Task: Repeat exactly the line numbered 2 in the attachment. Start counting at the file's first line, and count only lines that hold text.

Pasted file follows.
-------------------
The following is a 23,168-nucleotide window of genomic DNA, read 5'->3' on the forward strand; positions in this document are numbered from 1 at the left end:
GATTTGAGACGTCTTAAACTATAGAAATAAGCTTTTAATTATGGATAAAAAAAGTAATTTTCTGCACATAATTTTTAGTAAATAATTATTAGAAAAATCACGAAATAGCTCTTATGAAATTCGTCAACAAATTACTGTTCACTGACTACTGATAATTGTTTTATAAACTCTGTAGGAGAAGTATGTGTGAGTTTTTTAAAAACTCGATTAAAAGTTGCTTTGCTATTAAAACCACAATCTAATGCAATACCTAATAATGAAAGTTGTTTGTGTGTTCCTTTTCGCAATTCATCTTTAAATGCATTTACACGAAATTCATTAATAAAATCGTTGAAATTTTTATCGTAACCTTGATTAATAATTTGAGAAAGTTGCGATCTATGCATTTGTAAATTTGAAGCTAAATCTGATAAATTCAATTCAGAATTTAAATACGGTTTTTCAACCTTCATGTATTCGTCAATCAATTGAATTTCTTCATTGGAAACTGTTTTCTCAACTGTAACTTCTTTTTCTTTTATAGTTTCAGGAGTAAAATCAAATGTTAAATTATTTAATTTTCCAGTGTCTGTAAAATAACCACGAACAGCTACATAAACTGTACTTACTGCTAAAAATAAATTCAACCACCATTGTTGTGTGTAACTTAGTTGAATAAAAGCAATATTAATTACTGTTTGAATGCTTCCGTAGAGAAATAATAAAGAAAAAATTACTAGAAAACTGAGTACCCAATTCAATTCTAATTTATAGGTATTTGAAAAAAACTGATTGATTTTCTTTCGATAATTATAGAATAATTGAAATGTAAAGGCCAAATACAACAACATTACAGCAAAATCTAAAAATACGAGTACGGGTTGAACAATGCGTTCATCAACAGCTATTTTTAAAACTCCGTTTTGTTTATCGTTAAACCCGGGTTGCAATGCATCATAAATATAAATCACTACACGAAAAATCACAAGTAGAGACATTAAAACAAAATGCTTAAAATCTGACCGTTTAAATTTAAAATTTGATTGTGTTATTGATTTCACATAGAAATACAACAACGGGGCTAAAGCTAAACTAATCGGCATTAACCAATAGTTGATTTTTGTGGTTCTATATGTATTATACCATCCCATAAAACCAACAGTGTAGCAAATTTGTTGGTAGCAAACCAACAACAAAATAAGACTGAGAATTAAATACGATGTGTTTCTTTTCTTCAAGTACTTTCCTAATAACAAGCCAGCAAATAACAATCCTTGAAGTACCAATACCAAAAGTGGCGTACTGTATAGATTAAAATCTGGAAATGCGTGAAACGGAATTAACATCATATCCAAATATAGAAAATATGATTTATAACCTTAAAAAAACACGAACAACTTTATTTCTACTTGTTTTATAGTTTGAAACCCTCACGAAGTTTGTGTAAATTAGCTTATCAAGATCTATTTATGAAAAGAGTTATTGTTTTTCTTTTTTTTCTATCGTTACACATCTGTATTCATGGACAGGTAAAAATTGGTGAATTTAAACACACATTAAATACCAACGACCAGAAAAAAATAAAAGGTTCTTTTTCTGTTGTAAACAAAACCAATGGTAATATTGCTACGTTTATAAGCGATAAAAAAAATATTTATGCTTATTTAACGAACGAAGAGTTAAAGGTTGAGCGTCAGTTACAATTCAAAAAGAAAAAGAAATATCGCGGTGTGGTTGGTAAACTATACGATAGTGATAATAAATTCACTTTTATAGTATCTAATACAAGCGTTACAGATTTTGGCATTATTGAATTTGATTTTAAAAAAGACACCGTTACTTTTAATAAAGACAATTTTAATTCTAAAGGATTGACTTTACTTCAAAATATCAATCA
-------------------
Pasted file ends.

GATTTGAGACGTCTTAAACTATAGAAATAAGCTTTTAATTATGGATAAAAAAAGTAATTTTCTGCACATAATTTTTAGTAAATAATTATTAGAAAAATCACGAAATAGCTCTTATGAAATTCGTCAACAAATTACTGTTCACTGACTACTGATAATTGTTTTATAAACTCTGTAGGAGAAGTATGTGTGAGTTTTTTAAAAACTCGATTAAAAGTTGCTTTGCTATTAAAACCACAATCTAATGCAATACCTAATAATGAAAGTTGTTTGTGTGTTCCTTTTCGCAATTCATCTTTAAATGCATTTACACGAAATTCATTAATAAAATCGTTGAAATTTTTATCGTAACCTTGATTAATAATTTGAGAAAGTTGCGATCTATGCATTTGTAAATTTGAAGCTAAATCTGATAAATTCAATTCAGAATTTAAATACGGTTTTTCAACCTTCATGTATTCGTCAATCAATTGAATTTCTTCATTGGAAACTGTTTTCTCAACTGTAACTTCTTTTTCTTTTATAGTTTCAGGAGTAAAATCAAATGTTAAATTATTTAATTTTCCAGTGTCTGTAAAATAACCACGAACAGCTACATAAACTGTACTTACTGCTAAAAATAAATTCAACCACCATTGTTGTGTGTAACTTAGTTGAATAAAAGCAATATTAATTACTGTTTGAATGCTTCCGTAGAGAAATAATAAAGAAAAAATTACTAGAAAACTGAGTACCCAATTCAATTCTAATTTATAGGTATTTGAAAAAAACTGATTGATTTTCTTTCGATAATTATAGAATAATTGAAATGTAAAGGCCAAATACAACAACATTACAGCAAAATCTAAAAATACGAGTACGGGTTGAACAATGCGTTCATCAACAGCTATTTTTAAAACTCCGTTTTGTTTATCGTTAAACCCGGGTTGCAATGCATCATAAATATAAATCACTACACGAAAAATCACAAGTAGAGACATTAAAACAAAATGCTTAAAATCTGACCGTTTAAATTTAAAATTTGATTGTGTTATTGATTTCACATAGAAATACAACAACGGGGCTAAAGCTAAACTAATCGGCATTAACCAATAGTTGATTTTTGTGGTTCTATATGTATTATACCATCCCATAAAACCAACAGTGTAGCAAATTTGTTGGTAGCAAACCAACAACAAAATAAGACTGAGAATTAAATACGATGTGTTTCTTTTCTTCAAGTACTTTCCTAATAACAAGCCAGCAAATAACAATCCTTGAAGTACCAATACCAAAAGTGGCGTACTGTATAGATTAAAATCTGGAAATGCGTGAAACGGAATTAACATCATATCCAAATATAGAAAATATGATTTATAACCTTAAAAAAACACGAACAACTTTATTTCTACTTGTTTTATAGTTTGAAACCCTCACGAAGTTTGTGTAAATTAGCTTATCAAGATCTATTTATGAAAAGAGTTATTGTTTTTCTTTTTTTTCTATCGTTACACATCTGTATTCATGGACAGGTAAAAATTGGTGAATTTAAACACACATTAAATACCAACGACCAGAAAAAAATAAAAGGTTCTTTTTCTGTTGTAAACAAAACCAATGGTAATATTGCTACGTTTATAAGCGATAAAAAAAATATTTATGCTTATTTAACGAACGAAGAGTTAAAGGTTGAGCGTCAGTTACAATTCAAAAAGAAAAAGAAATATCGCGGTGTGGTTGGTAAACTATACGATAGTGATAATAAATTCACTTTTATAGTATCTAATACAAGCGTTACAGATTTTGGCATTATTGAATTTGATTTTAAAAAAGACACCGTTACTTTTAATAAAGACAATTTTAATTCTAAAGGATTGACTTTACTTCAAAATATCAATCA